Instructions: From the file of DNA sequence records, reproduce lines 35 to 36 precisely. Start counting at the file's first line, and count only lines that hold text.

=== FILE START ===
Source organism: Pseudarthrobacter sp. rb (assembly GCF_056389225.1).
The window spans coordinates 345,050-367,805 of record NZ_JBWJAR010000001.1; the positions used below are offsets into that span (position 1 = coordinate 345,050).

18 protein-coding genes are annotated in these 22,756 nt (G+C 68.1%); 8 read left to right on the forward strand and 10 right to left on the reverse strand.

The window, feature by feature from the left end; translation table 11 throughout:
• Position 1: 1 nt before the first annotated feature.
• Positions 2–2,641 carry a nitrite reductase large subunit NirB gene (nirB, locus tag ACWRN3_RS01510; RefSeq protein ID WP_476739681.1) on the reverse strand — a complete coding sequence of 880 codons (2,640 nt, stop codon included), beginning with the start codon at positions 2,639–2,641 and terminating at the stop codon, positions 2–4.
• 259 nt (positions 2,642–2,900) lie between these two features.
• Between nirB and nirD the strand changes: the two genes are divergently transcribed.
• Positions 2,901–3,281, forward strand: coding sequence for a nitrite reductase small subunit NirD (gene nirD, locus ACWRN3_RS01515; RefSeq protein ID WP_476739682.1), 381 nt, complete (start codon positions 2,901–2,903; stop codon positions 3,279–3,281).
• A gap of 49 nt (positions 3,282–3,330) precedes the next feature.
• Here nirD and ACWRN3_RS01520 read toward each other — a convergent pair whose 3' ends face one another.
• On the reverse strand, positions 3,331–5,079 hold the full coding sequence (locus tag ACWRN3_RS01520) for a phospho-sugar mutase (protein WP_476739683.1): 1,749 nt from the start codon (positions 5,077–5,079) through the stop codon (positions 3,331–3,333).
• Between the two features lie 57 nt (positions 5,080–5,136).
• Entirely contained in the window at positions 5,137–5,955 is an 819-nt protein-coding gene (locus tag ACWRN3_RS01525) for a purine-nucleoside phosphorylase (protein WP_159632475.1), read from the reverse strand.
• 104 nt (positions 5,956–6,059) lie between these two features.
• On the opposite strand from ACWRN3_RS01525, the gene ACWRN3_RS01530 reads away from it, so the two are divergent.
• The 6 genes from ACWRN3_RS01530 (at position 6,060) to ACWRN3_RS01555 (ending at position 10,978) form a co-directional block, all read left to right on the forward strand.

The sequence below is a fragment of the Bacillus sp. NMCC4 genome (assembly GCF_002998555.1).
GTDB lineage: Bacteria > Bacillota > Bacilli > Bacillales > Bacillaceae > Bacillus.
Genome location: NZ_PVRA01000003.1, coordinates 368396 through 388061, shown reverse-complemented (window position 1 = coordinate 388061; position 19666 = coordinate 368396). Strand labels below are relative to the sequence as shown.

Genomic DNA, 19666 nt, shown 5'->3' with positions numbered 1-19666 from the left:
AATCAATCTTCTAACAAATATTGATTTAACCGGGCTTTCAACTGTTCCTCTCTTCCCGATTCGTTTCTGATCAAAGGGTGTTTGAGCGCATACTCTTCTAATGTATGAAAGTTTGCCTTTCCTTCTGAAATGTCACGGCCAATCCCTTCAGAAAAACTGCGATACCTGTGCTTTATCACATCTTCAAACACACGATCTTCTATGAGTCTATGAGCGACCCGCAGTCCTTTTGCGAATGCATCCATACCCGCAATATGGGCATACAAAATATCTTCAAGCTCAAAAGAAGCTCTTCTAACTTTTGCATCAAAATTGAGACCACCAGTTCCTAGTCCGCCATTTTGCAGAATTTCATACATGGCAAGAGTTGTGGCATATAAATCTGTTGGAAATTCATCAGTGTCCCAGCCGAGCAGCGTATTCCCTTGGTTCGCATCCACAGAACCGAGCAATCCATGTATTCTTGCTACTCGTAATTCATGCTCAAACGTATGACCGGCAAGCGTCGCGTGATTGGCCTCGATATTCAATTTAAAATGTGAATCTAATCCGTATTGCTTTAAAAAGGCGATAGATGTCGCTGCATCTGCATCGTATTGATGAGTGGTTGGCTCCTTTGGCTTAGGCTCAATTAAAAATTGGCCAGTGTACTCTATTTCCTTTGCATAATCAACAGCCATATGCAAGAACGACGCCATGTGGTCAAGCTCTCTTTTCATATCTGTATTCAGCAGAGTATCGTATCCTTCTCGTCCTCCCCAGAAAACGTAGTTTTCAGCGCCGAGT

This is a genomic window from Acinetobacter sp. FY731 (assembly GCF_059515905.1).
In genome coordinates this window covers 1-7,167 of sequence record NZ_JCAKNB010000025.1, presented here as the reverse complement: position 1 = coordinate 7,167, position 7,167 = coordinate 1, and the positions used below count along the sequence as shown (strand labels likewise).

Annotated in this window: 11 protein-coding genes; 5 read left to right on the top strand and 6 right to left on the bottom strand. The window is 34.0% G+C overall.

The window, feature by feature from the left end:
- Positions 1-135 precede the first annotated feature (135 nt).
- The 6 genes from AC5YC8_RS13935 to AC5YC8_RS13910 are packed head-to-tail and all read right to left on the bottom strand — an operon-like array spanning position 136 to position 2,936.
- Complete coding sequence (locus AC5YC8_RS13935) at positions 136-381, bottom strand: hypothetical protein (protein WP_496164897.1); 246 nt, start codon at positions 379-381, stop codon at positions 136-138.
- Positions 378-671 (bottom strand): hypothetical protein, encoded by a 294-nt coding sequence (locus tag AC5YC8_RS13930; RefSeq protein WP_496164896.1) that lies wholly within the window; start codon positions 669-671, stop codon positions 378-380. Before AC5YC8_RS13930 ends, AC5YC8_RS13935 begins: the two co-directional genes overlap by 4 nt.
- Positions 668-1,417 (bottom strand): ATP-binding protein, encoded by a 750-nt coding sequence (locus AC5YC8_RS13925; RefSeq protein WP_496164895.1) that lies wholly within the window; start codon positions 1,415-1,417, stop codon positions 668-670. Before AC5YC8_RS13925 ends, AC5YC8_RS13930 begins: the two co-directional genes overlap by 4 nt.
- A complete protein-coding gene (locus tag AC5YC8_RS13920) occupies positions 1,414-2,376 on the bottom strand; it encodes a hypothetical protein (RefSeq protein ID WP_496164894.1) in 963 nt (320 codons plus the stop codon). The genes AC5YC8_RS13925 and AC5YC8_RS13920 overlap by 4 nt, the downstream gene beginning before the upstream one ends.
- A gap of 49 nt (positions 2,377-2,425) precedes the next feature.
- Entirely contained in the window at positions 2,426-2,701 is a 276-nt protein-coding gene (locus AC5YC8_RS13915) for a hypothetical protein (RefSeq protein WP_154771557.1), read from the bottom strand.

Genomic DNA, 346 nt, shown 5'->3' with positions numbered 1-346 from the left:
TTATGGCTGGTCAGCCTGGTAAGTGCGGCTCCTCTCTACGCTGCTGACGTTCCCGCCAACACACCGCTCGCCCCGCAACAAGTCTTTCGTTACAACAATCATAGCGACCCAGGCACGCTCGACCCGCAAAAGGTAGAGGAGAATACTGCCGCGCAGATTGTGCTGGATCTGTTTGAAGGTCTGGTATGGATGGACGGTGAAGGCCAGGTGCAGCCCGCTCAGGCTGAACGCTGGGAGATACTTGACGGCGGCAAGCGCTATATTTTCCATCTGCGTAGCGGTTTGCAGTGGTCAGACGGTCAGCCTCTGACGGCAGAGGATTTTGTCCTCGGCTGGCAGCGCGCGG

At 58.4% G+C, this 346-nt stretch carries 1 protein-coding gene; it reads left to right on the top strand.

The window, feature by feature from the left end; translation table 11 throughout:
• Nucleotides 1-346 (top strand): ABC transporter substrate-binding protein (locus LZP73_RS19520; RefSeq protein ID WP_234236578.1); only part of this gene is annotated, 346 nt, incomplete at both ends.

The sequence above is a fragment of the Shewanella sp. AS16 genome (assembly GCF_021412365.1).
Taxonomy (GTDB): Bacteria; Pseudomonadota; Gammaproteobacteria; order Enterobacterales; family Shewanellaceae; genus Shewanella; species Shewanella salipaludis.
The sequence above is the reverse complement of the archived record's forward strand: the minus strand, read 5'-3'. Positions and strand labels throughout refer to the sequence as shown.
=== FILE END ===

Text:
Genomic DNA, 346 nt, shown 5'->3' with positions numbered 1-346 from the left:
TTATGGCTGGTCAGCCTGGTAAGTGCGGCTCCTCTCTACGCTGCTGACGTTCCCGCCAACACACCGCTCGCCCCGCAACAAGTCTTTCGTTACAACAATCATAGCGACCCAGGCACGCTCGACCCGCAAAAGGTAGAGGAGAATACTGCCGCGCAGATTGTGCTGGATCTGTTTGAAGGTCTGGTATGGATGGACGGTGAAGGCCAGGTGCAGCCCGCTCAGGCTGAACGCTGGGAGATACTTGACGGCGGCAAGCGCTATATTTTCCATCTGCGTAGCGGTTTGCAGTGGTCAGACGGTCAGCCTCTGACGGCAGAGGATTTTGTCCTCGGCTGGCAGCGCGCGG